The Floyd Mayweather Jr. vs. Conor McGregor circus is up and running
Floyd Mayweather Jr., 49-0 (26) vs. Conor McGregor (0-0) – yes, you read those numbers correctly – will take place at the T-Mobile Arena in Las Vegas, Nevada, on August 26, 2017.
The fight is being called as “The Money Fight” and “The 180 Million Dollar Dance,” (among other things). We will see multiple-time world champion Mayweather take on the current UFC lightweight champion McGregor in a fight that has generated much hype since it was announced.
In short, Conor McGregor, the most popular figure currently working in the UFC, challenged Mayweather to step in the ring with him a long time ago. While it was clear that Mayweather had no interest in testing himself (especially at age 40) in a mixed martial arts bout, he was open to the possibility of taking on McGregor in his 50th fight in a boxing match, if the money was right.
By all indications, the money will be more than right if the pay-per-view predictions are correct, with this bout looking to shatter previous numbers.
So, before the opening bell could ring on this matchup, promoters had to rev up the pre-fight hype machine. This was done with a four-city international tour that saw both camps head to Los Angeles, California, Brooklyn, New York, Toronto, Ontario, and a final stop in London, England.
Thousands of fans turned out in droves to see the two controversial fighters and lap up the pre-fight bile spat back and forth between them.
The first two cities were entertaining and, at times, mildly humorous. By the time they reached Toronto for the third stop on the media juggernaut, things had reached a new low. The promotion, which created incredible, pre-event anticipation beforehand, had now turned into a full-blown circus with Mayweather and McGregor as the more-than-willing ringleaders.
The fight, featuring an unbeaten first-ballot Hall-of-Famer going up against a mixed martial artist making his pro debut in boxing, was initially seen as a complete mismatch. To many, it still is. However, this promotional tour could have given each fighter the opportunity to talk about his calculated plan to dismantle his opponent. Sure, there is always a large helping of bravado and posturing in a pre-fight press junket but it should be supported with some relevant information about a fight plan and a strategy.
Sure, give fans the predictable pre-fight posturing; they love it. But, if I’m McGregor, I’m going to back it up with some truth and reality about just how I will be able to beat Mayweather. Throw in some facts, along with the fun, and you can really get fans believing.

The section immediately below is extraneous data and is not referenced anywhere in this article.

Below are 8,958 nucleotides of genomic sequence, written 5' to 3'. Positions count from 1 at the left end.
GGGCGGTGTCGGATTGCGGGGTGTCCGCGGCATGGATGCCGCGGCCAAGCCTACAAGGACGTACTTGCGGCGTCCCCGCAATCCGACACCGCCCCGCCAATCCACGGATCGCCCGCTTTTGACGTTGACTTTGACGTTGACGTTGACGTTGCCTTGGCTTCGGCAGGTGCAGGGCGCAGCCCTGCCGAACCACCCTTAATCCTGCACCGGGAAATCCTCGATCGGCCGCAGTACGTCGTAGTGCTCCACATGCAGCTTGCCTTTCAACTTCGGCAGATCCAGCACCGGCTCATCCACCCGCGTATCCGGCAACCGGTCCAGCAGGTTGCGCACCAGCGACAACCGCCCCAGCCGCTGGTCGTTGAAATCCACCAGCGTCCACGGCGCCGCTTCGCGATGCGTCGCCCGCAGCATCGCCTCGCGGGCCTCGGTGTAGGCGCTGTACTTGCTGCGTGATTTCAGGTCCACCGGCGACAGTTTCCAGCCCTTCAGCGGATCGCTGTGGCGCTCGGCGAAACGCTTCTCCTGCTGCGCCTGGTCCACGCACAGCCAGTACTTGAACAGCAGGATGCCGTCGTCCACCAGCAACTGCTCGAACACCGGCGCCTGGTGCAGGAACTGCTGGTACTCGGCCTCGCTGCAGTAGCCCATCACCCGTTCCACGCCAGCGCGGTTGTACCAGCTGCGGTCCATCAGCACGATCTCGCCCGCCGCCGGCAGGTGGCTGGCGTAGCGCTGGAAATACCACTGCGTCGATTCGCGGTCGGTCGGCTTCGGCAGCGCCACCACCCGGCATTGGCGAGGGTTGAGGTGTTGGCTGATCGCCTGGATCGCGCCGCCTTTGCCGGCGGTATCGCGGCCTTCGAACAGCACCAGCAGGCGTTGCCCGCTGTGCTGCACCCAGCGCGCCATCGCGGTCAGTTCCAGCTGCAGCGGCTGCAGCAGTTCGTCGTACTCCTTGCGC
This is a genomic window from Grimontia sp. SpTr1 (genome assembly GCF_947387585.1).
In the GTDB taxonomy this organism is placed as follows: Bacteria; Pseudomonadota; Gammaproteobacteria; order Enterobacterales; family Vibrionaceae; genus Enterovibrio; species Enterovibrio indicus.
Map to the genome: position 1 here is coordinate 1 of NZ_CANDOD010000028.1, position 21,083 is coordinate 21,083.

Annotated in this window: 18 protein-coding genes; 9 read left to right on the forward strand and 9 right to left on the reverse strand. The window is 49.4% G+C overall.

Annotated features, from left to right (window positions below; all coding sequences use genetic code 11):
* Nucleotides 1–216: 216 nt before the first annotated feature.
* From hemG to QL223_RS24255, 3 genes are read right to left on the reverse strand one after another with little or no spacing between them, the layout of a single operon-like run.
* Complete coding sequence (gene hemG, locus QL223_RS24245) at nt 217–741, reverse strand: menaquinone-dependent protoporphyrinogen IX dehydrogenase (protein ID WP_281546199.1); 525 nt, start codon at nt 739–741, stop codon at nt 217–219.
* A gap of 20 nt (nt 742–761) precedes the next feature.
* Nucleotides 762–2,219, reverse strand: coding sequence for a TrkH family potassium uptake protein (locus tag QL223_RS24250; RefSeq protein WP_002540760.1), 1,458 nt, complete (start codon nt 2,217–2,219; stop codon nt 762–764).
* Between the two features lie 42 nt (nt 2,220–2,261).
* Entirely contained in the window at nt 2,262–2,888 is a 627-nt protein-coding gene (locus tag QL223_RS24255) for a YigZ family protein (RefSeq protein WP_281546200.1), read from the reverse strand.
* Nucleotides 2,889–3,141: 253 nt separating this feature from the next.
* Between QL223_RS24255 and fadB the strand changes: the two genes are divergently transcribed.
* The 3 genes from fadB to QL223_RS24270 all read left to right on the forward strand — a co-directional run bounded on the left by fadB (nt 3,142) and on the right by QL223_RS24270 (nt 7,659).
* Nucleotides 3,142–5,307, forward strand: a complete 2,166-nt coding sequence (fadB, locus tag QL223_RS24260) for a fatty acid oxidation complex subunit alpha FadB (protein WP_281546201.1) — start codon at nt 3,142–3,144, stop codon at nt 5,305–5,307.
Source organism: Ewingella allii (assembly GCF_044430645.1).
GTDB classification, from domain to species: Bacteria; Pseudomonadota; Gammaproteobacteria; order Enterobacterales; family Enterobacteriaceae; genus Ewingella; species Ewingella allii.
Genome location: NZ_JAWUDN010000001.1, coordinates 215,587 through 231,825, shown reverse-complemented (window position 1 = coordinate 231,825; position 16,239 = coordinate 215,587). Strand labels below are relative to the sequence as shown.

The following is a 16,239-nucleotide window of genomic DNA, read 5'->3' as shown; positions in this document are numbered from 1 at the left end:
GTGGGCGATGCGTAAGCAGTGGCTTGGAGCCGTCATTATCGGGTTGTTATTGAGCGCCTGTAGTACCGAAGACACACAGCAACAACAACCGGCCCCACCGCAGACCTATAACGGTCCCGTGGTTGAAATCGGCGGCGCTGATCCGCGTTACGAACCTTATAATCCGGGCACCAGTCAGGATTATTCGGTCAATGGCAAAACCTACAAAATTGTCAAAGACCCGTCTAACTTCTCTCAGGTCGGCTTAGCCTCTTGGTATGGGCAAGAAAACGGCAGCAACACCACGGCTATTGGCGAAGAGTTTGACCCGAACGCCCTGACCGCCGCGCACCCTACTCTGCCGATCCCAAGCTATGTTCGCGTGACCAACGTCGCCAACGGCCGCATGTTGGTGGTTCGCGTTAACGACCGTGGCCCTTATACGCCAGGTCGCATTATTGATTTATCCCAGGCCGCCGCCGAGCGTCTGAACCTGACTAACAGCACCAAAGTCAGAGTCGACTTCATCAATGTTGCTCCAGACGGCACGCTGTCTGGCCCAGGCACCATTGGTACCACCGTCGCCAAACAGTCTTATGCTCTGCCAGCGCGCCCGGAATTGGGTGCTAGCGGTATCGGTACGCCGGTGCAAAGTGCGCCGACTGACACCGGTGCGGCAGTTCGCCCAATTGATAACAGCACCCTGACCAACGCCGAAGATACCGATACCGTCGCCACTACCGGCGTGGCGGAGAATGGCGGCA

By the third and into the fourth (and final) stop on the tour, the promotional event now simply consisted on each fighter taking the microphone and insulting each other in profanity-laced and, quite frankly, juvenile insults and threats about what one was going to do to the other. By the latter half of the promo tour, I felt like I was seeing a lot of the same script being repeated time and again.
Watching two grown men talk about how much money they have and repeatedly calling each other bitches gets real old real quick.
The fight already had huge fan interest!
Pure boxing fans were going to watch to see Floyd make it clear to Conor that you can’t compete on a Mayweather level in your first time out of the gate. Mixed martial arts fans are going to tune in to see if the hard-hitting, naturally bigger McGregor could muster up enough rocket sauce to catch Mayweather with something and pull off the upset.
And the casual fan was going to tune in because that is what casual fans do. They tune in to check out huge spectacles…and no event was going to be more of a combat spectacle than this one. Records and reality be damned. This was a huge event with two of sport’s true characters and everybody was going to watch, come fight night.
Simply put, it’s box office magic!
Now that all the pre-fight Gong Show has had its day (well, four days actually), it is time to look at the actual fight itself.
Bottom line, I see the fight taking one of a few options:
McGregor comes out hard and fast, jumps on Floyd and tries to land something of the game-changing variety.
Mayweather, always a fairly cautious starter, plays it fairly safe, gets his timing and distance down and starts to pick McGregor apart later in the match.
Floyd catches something hard from McGregor and realizes he doesn’t like what he feels in the power department from Conor. So, Floyd boxes from a safe distance and scores a one-sided (see: boring) unanimous decision.
Floyd comes out and quickly, establishes a superior skill set, gets his distance and starts to land some serious counter punches. He slowly and methodically busts up McGregor and stops him in a few rounds.
Prediction: I just can’t see McGregor improving on what boxing skills he currently possesses in any significant way in the next five weeks. Well, he might improve on what he has but it won’t be anywhere near what he would need to compete against, let alone beat, Floyd Mayweather Jr.
A lot of good fighters – really good fighters – have fallen short in their attempts to be the first guy to beat Floyd Mayweather Jr. I just can’t, under any scenario, see McGregor beating him.
Loud and lewd – the weigh-in should be one for the ages but that is where the fun stops for McGregor. On fight night, I like Mayweather stopping McGregor in six or less.
* Tip of the hat to two-division titleholder Robert “The Ghost” Guerrero, who announced his retirement on Monday, through his longtime publicist Mario Serrano. Guerrero was as tough as they come and took on the very best available throughout his 16-year-run. Walking away with a record of 33-6-1 (18), the pride of Gilroy, California can look back on a great career with pride.